Starring: George Clooney, Mark Wahlberg
Director: Wolfgang Petersen
DURING the Sydney to Hobart yacht race a few years ago, most Australians watched in horror at how relentless and unforgiving the power of a storm at sea can be.
Throughout The Perfect Storm I thought about the men who drowned in that race.
This film gives a glimpse of how the waves at the beachside can become a destructive force of unimaginable power.
Based on a true story, Billy Tyne (played by George Clooney) is a professional fisherman in Gloucester, Massachusetts. Just home from a long fishing expedition, his catch is less than what it should be. Even though winter is approaching, Tyne decides to prepare his boat the “Andrea Gail” and go out again, this time to the rich fishing grounds of the Flemish Cap. The crew all sign on. Wives, mothers and girlfriends bid them an anxious goodbye.
The fishing goes well, but on the trip home the “Andrea Gail” sails into one of the largest storms ever tracked by the US weather bureau. Tyne and his men, a sailboat, the Coast Guard and a rescue helicopter find themselves in the centre of Hurricane Halloween.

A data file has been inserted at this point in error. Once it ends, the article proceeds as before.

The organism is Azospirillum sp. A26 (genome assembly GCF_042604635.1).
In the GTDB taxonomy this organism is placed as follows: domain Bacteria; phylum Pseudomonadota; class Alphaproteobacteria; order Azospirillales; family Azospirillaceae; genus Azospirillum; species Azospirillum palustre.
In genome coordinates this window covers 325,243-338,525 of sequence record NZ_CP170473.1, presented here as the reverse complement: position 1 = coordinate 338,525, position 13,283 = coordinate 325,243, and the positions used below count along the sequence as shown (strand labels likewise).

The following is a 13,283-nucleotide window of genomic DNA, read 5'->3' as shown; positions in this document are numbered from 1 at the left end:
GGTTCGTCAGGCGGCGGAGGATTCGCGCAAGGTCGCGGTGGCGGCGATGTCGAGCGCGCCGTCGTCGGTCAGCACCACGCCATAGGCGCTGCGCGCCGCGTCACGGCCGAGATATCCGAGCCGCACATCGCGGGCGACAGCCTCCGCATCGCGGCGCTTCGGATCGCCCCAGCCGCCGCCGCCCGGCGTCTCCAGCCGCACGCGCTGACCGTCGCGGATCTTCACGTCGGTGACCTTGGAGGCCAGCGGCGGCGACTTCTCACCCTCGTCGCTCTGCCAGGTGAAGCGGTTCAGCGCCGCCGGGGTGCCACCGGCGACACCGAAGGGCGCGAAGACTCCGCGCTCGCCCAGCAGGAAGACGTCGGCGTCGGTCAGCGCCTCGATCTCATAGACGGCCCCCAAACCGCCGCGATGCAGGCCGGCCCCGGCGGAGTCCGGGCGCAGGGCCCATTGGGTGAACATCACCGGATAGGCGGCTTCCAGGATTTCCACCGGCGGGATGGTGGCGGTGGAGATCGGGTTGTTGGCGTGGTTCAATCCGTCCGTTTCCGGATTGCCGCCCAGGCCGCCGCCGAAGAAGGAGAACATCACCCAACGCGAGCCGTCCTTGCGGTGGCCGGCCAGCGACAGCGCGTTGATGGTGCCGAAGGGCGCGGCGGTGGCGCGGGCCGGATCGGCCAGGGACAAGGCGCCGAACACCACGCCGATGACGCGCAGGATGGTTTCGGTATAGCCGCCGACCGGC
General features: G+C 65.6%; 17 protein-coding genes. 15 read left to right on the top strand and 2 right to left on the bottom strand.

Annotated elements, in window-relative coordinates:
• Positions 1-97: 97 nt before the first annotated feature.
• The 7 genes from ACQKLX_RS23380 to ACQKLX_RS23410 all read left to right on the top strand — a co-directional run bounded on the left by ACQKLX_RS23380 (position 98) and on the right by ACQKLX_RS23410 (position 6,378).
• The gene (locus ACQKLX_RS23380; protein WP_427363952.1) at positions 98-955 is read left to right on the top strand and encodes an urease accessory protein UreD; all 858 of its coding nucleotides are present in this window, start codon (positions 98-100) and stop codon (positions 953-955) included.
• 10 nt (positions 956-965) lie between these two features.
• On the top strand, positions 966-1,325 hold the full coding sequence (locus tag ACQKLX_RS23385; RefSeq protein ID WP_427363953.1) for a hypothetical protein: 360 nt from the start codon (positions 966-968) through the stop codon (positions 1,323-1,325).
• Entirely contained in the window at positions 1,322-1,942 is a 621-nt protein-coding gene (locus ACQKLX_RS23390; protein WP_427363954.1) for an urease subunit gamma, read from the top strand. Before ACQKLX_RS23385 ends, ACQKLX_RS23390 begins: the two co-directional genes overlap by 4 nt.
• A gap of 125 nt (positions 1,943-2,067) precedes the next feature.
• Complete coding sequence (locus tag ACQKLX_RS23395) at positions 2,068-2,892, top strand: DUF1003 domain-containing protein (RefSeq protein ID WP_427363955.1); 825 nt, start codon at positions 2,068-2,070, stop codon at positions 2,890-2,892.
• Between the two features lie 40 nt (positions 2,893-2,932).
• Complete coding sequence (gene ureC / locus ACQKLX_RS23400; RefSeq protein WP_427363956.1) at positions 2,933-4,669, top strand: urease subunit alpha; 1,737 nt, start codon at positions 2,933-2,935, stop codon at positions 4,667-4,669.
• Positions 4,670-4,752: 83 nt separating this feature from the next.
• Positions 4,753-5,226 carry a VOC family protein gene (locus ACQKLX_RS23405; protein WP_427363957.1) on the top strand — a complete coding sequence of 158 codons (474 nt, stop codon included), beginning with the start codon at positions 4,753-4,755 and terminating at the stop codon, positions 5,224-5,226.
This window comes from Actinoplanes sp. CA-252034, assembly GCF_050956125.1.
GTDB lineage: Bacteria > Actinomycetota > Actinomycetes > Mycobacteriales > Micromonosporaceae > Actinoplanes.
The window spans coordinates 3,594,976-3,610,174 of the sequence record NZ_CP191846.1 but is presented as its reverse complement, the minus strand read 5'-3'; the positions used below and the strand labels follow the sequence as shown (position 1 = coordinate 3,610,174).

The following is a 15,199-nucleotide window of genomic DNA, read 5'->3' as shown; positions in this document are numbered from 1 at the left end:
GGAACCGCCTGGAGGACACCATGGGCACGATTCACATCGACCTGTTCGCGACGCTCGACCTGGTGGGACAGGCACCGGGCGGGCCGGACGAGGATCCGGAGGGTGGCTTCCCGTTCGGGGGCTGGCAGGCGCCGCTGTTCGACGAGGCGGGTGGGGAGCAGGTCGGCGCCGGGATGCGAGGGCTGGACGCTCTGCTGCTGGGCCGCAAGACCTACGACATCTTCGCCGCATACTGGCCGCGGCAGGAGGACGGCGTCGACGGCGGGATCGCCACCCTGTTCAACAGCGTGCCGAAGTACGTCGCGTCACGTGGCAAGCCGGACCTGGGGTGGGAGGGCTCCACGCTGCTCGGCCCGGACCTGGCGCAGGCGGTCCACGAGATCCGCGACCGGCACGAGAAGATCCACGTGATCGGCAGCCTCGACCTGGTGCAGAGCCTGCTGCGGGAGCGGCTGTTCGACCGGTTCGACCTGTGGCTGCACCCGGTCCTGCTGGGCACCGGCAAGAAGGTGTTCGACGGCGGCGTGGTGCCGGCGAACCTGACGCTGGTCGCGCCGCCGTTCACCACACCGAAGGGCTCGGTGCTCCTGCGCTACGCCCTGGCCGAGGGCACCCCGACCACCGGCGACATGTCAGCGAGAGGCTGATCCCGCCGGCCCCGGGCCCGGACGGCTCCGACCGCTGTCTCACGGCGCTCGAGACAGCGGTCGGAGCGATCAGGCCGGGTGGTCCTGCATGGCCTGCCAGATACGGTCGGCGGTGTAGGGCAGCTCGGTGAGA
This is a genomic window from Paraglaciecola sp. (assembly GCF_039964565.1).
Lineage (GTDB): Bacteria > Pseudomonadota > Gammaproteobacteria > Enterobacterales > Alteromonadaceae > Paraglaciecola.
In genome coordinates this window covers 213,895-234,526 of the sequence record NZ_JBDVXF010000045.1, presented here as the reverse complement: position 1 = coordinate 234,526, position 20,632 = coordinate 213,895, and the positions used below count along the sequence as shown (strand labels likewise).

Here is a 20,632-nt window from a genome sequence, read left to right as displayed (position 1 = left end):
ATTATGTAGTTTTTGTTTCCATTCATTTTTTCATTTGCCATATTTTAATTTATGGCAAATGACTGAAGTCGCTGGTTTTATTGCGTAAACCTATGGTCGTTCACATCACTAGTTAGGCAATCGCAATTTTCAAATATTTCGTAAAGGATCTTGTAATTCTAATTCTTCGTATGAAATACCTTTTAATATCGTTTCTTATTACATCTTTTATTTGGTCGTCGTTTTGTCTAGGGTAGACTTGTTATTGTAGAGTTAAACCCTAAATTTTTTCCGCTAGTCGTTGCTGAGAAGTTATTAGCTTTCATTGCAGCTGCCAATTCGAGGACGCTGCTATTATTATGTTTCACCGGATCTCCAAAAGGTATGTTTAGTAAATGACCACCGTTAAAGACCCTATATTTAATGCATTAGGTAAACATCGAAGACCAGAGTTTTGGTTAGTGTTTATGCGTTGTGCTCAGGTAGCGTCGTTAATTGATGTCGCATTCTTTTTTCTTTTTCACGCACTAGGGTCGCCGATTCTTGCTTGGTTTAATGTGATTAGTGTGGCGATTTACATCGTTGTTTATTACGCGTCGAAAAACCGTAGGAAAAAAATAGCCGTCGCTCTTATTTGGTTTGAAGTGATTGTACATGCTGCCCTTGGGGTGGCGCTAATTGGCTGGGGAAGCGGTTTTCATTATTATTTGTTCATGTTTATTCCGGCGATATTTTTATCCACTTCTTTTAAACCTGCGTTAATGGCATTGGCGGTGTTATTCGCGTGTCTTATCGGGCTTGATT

This is a disaster film and as such the plot is thin, the characters are two-dimensional and the emphasis is on the action. Director Wolfgang Petersen has reassembled his team from Air Force One for The Perfect Storm. What this team did in the skies with the presidential jet, they take to the depths in this film.
The animatic special effects are brilliant. Clooney and company work hard too. On the whole, even with some corny lines, The Perfect Storm gets it right.
But there are a few problems. We can forgive the poor plot and weak characters because everyone going to see this film knows it is about a huge storm at sea, but why then does it take 75 minutes for the storm to hit? There are some gaps in the plot too. If you count the sunrises, the “Andrea Gail” is out at sea for three nights before they are caught in the storm. During these days we see the weather bureau predicting the force and direction of the storm. How is it that the fishing boat’s crew only realise 12 hours before they encounter the hurricane what they are up against?
There is, however, a good lesson in The Perfect Storm. What drives Tyne and his men to take on the storm, even to the point of death, is greed and pride. This film is good material upon which all of us can ponder.